PRESENTER HAMISH MACDONALD: The Federal Government remains optimistic a Free Trade deal with India can be signed by the end of this year.  It could be even more lucrative than the FTA recently struck with Beijing, given India’s population is forecast to overtake China’s by 2030, which would push up demand for Australian goods and services and professional expertise.  Andrew Robb is there in India doing the negotiations, he’s the federal Trade Minister and he’s told political editor Alison Carabine, that the subcontinent represents enormous opportunities for Australian exporters.

ANDREW ROBB: Yes there is quite a lot of optimism or commitment; having met on Saturday with Prime Minister Modi – again quite adamant that they want to see something concluded this year – and then the general attitude of his ministers as I’ve met them, and even very senior public servants who’ve had a reputation for being difficult to progress things with, there does seem to be a change of heart under the new administration, and the vision that Prime Minister Modi has spelt out for India.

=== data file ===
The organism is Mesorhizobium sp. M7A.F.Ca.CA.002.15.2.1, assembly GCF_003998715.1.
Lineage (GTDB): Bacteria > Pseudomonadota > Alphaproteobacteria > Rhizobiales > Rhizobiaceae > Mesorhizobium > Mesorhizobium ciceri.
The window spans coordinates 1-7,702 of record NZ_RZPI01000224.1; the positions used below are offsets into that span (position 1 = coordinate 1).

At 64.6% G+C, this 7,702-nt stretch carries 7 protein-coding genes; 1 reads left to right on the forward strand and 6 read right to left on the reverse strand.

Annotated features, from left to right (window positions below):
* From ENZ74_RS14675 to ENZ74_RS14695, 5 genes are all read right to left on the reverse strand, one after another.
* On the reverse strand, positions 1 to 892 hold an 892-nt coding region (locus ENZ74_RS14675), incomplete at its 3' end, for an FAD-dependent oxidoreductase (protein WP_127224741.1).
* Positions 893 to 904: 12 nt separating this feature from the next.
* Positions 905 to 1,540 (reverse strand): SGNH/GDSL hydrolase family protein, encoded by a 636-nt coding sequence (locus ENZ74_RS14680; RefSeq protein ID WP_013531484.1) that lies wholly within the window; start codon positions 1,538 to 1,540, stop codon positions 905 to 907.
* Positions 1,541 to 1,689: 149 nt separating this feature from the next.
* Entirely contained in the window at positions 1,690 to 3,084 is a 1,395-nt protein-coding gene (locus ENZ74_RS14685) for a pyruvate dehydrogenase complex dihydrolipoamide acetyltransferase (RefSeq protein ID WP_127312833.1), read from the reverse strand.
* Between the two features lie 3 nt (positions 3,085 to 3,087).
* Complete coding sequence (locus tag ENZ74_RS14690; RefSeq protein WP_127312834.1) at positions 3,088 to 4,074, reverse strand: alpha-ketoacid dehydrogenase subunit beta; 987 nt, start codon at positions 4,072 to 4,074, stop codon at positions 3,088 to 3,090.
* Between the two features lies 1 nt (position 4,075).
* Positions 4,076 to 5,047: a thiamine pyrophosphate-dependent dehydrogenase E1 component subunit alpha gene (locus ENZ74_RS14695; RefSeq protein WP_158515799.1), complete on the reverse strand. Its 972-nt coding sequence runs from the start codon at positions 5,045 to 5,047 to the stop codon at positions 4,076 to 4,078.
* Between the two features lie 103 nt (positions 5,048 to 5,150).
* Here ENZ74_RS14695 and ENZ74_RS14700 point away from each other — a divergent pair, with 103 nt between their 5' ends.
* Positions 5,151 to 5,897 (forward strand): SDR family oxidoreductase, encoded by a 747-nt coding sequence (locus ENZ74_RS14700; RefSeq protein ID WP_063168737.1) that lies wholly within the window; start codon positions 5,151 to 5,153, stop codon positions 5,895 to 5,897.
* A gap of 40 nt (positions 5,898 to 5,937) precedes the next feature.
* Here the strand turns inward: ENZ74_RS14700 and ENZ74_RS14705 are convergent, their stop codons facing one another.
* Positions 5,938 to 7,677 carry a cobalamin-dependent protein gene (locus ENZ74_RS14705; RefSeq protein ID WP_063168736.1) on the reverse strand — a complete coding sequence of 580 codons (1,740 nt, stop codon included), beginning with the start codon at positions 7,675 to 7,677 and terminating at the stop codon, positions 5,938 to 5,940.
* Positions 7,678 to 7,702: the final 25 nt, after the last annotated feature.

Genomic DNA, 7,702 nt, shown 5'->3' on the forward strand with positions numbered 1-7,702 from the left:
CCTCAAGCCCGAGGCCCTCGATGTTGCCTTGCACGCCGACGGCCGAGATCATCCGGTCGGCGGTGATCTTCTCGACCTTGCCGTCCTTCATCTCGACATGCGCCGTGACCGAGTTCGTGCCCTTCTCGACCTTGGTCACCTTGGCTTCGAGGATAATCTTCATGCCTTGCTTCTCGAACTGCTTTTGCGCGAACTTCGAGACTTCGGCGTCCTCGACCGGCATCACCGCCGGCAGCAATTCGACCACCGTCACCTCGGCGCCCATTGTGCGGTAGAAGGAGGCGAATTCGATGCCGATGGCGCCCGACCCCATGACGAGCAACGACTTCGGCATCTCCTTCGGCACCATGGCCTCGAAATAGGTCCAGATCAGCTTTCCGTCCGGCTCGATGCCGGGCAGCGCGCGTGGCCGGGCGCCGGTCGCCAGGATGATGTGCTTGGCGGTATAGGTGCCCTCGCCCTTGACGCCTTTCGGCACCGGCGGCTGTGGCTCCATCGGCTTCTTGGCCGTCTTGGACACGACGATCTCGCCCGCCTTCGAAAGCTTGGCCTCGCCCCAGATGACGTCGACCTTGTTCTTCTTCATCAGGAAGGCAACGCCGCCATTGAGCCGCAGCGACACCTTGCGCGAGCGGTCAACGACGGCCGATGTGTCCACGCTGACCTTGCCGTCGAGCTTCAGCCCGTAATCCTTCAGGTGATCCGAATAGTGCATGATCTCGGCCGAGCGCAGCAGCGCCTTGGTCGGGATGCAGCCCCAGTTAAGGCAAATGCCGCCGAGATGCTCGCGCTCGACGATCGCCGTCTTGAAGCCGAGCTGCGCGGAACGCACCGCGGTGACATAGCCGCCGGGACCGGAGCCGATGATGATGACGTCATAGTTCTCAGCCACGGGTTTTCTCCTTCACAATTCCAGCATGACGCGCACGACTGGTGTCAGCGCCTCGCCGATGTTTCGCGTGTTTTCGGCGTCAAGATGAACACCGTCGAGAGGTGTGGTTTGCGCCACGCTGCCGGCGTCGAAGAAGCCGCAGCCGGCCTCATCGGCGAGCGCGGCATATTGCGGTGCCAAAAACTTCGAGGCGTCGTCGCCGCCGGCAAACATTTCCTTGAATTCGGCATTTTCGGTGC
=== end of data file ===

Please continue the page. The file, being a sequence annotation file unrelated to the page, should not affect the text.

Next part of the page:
ALISON CARABINE: So if a deal is reached by the end of this calendar year, is it possible to quantify at this point, just how much it would be worth to this country?

ANDREW ROBB: No it’s not, but the fact is if we are able to strike an economic agreement on trade and investment, which is far more liberalising, in a country of 1.2 billion people, a country that is aggressively looking to bring people out of poverty and see the growth rate in this country back up at eight per cent on a continual basis, the opportunities are enormous and it will mean literally, over the decades ahead, hundreds of millions of dollars, tens of billions of dollars will accrue to Australian business if we can strike a relationship at a higher level.

ALISON CARABINE: The really big trade deal you’ve signed on behalf of Australia was last year with China, but India will soon overtake China on the population front.  It also has a higher proportion of younger people who are the big consumers; does that mean that a Free Trade Agreement with India could end up being even more valuable to Australia than the one with China?